The essays cover a wide and colorful array of subjects including pro wrestling, the computer games Myst and Doom, soap operas, baseball card collecting, the Tour de France, karaoke, lesbian desire in the Wizard of Oz, Internet fandom for the series Babylon 5, and the stress-management industry. Broader themes examined include the origins of popular culture, the aesthetics and politics of performance, and the social and cultural processes by which objects and practices are deemed tasteful or tasteless. The commitment that binds the contributors is to an emergent perspective in cultural studies, one that engages with popular culture as the culture that "sticks to the skin," that becomes so much a part of us that it becomes increasingly difficult to examine it from a distance. By refusing to deny or rationalize their own often contradictory identifications with popular culture, the contributors ensure that the volume as a whole reflects the immediacy and vibrancy of its objects of study.
Hop on Pop will appeal to those engaged in the study of popular culture, American studies, cultural studies, cinema and visual studies, as well as to the general educated reader.

Contributors. John Bloom, Gerry Bloustein, Aniko Bodroghkozy, Diane Brooks, Peter Chvany, Elana Crane, Alexander Doty, Rob Drew, Stephen Duncombe, Nick Evans, Eric Freedman, Joy Fuqua, Tony Grajeda, Katherine Green, John Hartley, Heather Hendershot, Henry Jenkins, Eithne Johnson, Louis Kaplan, Maria Koundoura, Sharon Mazer, Anna McCarthy, Tara McPherson, Angela Ndalianis, Edward O’Neill, Catherine Palmer, Roberta Pearson, Elayne Rapping, Eric Schaefer, Jane Shattuc, Greg Smith, Ellen Strain, Matthew Tinkhom, William Uricchio, Amy Villarego, Robyn Warhol, Charles Weigl, Alan Wexelblat, Pamela Robertson Wojcik, Nabeel Zuberi

In this new volume of political essays and social commentary John Leo offers a lively alternative to the Washington-oriented slant of much political journalism. Rejecting the dry insider's air of knowing punditry, Leo's conversational style and acerbic wit engage the reader with his insightful and humorous views of what is going on in education, law, advertising, television, the news media, language, and the various liberation movements that are shaping-and sometimes convulsing-the country.

The unifying thread of Incorrect Thoughts is the emergence of Political Correctness and its diffusion throughout American social and cultural life. Most of the media have viewed the rise of PC as a collection of unimportant oddball anecdotes, but Leo perceives it as a coherent social movement sweeping through colleges and schools, the courts, the media, the feminist movement, and the art world. Its goals are traditional goals of the left-equality, inclusion, liberation, racial justice-but, as Leo notes, the tactics employed are often less than noble and the contempt for tradition, standards, and Western culture has grown each year.

The new orthodoxy has developed a taste for censorship and coercion. Speech codes and anti-harassment policies are used as weapons to silence and intimidate opponents. Speakers have been shouted down and whole editions of college newspapers stolen to keep students from reading the arguments of conservatives and moderates. Readers will find here judicious and often devastating appraisals of self-esteem and therapeutic trends in education, of efforts to revamp history along multicultural lines, and of the extremities and absurdities of identity politics among other of the latest fashions in radical chic.

Drawing from ideas first presented in his U.S. News and World Report columns Leo charts the political fever of a contentious and disordered period in American society. At the same time his pointed humor, long-term perspective, and strong moral edge ensures his continuing importance to the debates of our time. This book will interest those who share Leo's concerns as well as those who appreciate models for incisive political commentary.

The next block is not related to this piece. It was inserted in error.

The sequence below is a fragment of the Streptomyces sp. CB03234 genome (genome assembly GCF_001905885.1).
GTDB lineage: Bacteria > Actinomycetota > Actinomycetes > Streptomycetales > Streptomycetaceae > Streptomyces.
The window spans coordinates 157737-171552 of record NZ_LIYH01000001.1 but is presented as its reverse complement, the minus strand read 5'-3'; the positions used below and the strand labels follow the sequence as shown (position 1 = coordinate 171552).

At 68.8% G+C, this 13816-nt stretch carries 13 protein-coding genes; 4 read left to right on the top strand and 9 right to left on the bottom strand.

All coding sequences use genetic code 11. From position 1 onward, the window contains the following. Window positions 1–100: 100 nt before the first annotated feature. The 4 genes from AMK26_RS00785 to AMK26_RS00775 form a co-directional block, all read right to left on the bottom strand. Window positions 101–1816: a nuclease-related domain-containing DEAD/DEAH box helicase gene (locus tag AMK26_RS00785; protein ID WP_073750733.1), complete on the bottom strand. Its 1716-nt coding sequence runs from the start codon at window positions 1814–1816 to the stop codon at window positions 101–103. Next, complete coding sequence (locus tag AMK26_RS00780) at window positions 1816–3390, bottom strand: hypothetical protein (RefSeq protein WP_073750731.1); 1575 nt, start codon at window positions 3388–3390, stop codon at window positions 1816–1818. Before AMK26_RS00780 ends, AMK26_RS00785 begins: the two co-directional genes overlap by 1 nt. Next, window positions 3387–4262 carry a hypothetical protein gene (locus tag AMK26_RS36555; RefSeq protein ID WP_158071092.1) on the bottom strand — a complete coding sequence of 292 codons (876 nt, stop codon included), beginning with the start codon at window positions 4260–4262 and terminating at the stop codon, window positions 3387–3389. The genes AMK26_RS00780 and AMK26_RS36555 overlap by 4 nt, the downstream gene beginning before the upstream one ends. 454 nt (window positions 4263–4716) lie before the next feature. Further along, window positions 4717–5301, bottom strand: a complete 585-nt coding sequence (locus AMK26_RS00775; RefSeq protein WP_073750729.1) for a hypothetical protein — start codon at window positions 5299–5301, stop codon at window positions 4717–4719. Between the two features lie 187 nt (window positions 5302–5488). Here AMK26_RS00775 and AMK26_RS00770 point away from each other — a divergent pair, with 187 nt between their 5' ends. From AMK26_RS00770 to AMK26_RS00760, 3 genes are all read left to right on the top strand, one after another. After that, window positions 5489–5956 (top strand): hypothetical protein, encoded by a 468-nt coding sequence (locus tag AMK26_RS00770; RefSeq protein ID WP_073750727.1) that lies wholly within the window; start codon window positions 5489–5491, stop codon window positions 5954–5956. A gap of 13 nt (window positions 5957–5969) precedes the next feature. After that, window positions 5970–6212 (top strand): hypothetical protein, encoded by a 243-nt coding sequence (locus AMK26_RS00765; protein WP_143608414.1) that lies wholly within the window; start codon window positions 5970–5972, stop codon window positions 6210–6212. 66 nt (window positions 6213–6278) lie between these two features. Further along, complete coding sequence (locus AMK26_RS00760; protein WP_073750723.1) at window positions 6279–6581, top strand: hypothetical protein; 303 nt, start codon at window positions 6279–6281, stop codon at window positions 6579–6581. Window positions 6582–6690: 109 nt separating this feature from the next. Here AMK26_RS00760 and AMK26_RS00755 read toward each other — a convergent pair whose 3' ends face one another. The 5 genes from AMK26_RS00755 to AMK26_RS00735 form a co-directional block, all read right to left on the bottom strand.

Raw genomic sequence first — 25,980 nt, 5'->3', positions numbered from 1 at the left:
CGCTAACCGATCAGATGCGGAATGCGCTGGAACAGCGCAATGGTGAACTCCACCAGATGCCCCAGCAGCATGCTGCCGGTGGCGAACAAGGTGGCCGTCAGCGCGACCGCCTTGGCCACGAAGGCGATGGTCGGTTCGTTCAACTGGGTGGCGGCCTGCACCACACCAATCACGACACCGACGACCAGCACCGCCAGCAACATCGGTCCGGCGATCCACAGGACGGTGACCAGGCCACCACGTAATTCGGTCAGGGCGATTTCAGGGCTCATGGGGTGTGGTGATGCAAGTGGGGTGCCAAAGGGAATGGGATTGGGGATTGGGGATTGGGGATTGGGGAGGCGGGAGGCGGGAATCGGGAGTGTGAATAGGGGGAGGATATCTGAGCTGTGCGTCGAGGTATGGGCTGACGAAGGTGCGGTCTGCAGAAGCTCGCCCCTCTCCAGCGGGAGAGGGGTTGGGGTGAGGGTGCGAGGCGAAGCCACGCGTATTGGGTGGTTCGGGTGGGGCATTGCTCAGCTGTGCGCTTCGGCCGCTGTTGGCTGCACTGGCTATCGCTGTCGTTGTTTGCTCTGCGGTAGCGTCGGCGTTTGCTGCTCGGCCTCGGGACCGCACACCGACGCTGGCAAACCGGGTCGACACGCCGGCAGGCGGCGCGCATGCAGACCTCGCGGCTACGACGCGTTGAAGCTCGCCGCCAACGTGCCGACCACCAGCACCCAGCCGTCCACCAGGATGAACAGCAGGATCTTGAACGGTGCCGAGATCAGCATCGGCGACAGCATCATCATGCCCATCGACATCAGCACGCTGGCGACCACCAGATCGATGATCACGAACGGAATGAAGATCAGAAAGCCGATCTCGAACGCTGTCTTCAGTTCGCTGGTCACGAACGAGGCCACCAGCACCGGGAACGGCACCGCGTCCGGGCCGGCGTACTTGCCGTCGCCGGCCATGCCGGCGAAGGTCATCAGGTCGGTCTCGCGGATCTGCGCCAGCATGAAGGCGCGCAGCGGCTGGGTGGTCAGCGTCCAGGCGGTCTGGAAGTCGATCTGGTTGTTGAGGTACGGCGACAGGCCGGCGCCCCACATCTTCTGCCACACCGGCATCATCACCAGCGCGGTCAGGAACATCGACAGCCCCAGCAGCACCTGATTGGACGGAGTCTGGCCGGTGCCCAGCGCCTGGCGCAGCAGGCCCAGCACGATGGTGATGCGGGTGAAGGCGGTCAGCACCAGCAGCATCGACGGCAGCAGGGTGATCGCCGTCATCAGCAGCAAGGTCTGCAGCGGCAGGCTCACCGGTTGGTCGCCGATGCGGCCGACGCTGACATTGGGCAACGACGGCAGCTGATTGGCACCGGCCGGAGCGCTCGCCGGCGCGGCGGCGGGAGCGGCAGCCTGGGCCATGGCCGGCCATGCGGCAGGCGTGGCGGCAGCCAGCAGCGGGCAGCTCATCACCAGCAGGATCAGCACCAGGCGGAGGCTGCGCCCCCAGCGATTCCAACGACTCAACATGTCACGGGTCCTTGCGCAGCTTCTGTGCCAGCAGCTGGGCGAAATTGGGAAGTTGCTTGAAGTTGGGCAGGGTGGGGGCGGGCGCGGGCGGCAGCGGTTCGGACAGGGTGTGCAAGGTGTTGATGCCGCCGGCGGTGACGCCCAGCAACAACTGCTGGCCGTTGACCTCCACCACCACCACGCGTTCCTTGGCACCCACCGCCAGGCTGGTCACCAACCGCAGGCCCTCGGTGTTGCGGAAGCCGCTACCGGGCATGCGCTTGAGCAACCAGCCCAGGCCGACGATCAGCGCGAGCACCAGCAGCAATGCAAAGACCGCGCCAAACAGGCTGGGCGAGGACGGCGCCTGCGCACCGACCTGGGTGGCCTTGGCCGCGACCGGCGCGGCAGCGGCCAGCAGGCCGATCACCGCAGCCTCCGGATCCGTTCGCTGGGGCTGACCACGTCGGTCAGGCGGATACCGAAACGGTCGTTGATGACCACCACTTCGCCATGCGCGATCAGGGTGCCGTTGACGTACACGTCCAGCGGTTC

John Leo is editor of the weekly syndicated column "On Society" in U.S. News and World Report. He has been a staff writer for Time magazine, the New York Times, and Commonweal. He lives in New York City with his wife and children.

"Incorrect Thoughts provides an opportunity to view in some breadth Mr. Leo's compelling vision of the way we live now."

-Daniel J. Silver, Wall Street Journal

A New York Times Notable Book for 2011
One of Entertainment Weekly's Top 10 Nonfiction Books of the Year 2011
A Time Magazine Top 10 Nonfiction book of 2011
A Boston Globe Best Nonfiction Book of 2011

One of Library Journal's Best Books of 2011


A sharp-eyed, uniquely humane tour of America's cultural landscape—from high to low to lower than low—by the award-winning young star of the literary nonfiction world.

In Pulphead, John Jeremiah Sullivan takes us on an exhilarating tour of our popular, unpopular, and at times completely forgotten culture. Simultaneously channeling the gonzo energy of Hunter S. Thompson and the wit and insight of Joan Didion, Sullivan shows us—with a laidback, erudite Southern charm that's all his own—how we really (no, really) live now.

In his native Kentucky, Sullivan introduces us to Constantine Rafinesque, a nineteenth-century polymath genius who concocted a dense, fantastical prehistory of the New World. Back in modern times, Sullivan takes us to the Ozarks for a Christian rock festival; to Florida to meet the alumni and straggling refugees of MTV's Real World, who've generated their own self-perpetuating economy of minor celebrity; and all across the South on the trail of the blues. He takes us to Indiana to investigate the formative years of Michael Jackson and Axl Rose and then to the Gulf Coast in the wake of Katrina—and back again as its residents confront the BP oil spill.

Gradually, a unifying narrative emerges, a story about this country that we've never heard told this way. It's like a fun-house hall-of-mirrors tour: Sullivan shows us who we are in ways we've never imagined to be true. Of course we don't know whether to laugh or cry when faced with this reflection—it's our inevitable sob-guffaws that attest to the power of Sullivan's work.